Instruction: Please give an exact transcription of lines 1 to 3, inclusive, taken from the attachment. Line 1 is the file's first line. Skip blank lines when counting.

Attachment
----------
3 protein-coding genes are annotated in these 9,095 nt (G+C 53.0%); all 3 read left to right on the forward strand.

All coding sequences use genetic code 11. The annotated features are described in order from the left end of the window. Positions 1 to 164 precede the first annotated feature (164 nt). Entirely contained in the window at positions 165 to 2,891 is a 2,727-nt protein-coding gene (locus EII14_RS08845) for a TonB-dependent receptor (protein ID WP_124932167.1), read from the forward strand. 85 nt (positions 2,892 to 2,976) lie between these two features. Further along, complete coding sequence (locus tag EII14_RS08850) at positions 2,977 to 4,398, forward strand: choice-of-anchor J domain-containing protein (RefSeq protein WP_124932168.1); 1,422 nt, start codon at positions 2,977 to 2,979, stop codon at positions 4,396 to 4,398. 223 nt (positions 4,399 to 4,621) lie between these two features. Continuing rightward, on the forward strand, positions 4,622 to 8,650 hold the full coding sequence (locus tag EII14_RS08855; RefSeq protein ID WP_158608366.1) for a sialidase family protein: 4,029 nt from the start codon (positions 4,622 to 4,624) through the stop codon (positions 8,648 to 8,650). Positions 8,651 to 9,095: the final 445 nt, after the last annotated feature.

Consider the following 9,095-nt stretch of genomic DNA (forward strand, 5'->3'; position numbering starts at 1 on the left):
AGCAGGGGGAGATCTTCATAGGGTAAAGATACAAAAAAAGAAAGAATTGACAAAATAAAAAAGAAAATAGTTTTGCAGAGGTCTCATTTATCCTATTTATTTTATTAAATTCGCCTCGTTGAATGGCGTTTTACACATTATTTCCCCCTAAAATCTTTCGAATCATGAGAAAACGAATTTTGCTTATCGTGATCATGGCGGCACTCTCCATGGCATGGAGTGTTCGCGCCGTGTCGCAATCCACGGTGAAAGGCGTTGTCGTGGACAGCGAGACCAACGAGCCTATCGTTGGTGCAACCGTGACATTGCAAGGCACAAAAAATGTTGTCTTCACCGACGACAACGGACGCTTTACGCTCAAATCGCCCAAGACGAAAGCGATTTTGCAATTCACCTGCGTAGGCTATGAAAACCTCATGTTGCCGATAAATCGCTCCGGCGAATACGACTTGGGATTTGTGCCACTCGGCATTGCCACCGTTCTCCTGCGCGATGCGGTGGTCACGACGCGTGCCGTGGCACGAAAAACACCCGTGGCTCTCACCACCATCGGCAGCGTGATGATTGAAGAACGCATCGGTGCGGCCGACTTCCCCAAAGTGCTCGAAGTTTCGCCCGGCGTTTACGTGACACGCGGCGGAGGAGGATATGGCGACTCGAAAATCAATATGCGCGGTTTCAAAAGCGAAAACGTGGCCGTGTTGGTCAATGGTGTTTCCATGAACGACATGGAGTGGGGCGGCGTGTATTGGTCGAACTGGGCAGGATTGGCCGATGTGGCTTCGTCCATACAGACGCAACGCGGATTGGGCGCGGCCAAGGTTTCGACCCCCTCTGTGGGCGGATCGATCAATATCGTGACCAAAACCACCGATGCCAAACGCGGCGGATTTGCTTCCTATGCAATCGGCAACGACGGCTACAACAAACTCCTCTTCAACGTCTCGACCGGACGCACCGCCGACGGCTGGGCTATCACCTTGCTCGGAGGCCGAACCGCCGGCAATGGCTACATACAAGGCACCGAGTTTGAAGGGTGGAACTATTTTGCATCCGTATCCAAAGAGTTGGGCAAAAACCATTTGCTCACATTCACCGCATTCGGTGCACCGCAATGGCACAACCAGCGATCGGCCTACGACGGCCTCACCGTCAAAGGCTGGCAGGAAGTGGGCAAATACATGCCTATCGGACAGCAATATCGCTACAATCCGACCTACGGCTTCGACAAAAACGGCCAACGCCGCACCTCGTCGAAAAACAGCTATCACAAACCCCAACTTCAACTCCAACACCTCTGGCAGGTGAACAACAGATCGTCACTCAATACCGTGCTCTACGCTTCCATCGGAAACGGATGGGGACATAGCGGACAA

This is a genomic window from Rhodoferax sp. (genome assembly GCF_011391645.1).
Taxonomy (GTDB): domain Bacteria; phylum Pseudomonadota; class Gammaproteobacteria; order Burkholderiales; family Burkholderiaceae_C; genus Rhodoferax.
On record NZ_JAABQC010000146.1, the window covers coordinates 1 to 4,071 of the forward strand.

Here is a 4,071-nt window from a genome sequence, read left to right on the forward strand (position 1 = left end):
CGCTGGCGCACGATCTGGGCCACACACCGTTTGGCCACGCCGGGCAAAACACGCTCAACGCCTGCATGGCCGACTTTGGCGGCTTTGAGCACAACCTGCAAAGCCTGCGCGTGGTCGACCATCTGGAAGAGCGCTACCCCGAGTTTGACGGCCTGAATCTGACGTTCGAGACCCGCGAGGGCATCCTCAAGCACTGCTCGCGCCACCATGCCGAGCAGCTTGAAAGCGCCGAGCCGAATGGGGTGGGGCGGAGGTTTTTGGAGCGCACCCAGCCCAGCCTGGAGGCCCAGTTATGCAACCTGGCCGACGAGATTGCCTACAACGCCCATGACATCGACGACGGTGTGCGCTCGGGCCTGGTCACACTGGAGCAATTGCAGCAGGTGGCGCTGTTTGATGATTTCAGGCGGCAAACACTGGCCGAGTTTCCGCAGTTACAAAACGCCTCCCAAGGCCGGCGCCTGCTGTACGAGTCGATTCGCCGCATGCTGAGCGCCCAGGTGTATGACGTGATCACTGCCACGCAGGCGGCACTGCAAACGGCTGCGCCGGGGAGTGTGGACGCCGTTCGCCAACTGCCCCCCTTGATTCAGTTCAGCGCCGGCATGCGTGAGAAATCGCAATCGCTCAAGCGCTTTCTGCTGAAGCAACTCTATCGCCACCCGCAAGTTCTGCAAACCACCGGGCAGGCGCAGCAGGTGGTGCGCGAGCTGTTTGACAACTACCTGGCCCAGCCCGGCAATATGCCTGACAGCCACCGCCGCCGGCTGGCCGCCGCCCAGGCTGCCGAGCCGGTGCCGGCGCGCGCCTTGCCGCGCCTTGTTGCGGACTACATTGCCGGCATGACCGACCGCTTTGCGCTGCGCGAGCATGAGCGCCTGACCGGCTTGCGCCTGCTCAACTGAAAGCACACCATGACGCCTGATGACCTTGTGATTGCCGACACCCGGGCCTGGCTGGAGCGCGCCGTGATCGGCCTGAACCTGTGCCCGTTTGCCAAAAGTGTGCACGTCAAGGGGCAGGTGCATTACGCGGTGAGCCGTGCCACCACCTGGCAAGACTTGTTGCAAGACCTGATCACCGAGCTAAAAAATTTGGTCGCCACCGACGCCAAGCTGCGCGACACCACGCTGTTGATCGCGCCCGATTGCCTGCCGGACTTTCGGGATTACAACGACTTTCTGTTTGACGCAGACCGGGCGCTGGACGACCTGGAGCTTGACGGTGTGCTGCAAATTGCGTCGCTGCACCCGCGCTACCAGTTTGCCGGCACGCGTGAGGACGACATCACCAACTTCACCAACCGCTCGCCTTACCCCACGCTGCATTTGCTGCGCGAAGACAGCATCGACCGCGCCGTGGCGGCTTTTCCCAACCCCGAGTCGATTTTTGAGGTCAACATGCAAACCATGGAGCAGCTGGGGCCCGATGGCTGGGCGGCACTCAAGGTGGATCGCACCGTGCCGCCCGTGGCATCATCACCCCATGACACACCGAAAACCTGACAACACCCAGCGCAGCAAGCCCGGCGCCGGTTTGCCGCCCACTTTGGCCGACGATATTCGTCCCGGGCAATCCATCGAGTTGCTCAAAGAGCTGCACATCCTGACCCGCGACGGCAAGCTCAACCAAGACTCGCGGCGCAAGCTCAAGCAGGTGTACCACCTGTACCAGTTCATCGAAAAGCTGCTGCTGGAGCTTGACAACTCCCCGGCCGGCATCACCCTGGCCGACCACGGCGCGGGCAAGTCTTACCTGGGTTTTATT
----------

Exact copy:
3 protein-coding genes are annotated in these 9,095 nt (G+C 53.0%); all 3 read left to right on the forward strand.

All coding sequences use genetic code 11. The annotated features are described in order from the left end of the window. Positions 1 to 164 precede the first annotated feature (164 nt). Entirely contained in the window at positions 165 to 2,891 is a 2,727-nt protein-coding gene (locus EII14_RS08845) for a TonB-dependent receptor (protein ID WP_124932167.1), read from the forward strand. 85 nt (positions 2,892 to 2,976) lie between these two features. Further along, complete coding sequence (locus tag EII14_RS08850) at positions 2,977 to 4,398, forward strand: choice-of-anchor J domain-containing protein (RefSeq protein WP_124932168.1); 1,422 nt, start codon at positions 2,977 to 2,979, stop codon at positions 4,396 to 4,398. 223 nt (positions 4,399 to 4,621) lie between these two features. Continuing rightward, on the forward strand, positions 4,622 to 8,650 hold the full coding sequence (locus tag EII14_RS08855; RefSeq protein ID WP_158608366.1) for a sialidase family protein: 4,029 nt from the start codon (positions 4,622 to 4,624) through the stop codon (positions 8,648 to 8,650). Positions 8,651 to 9,095: the final 445 nt, after the last annotated feature.

Consider the following 9,095-nt stretch of genomic DNA (forward strand, 5'->3'; position numbering starts at 1 on the left):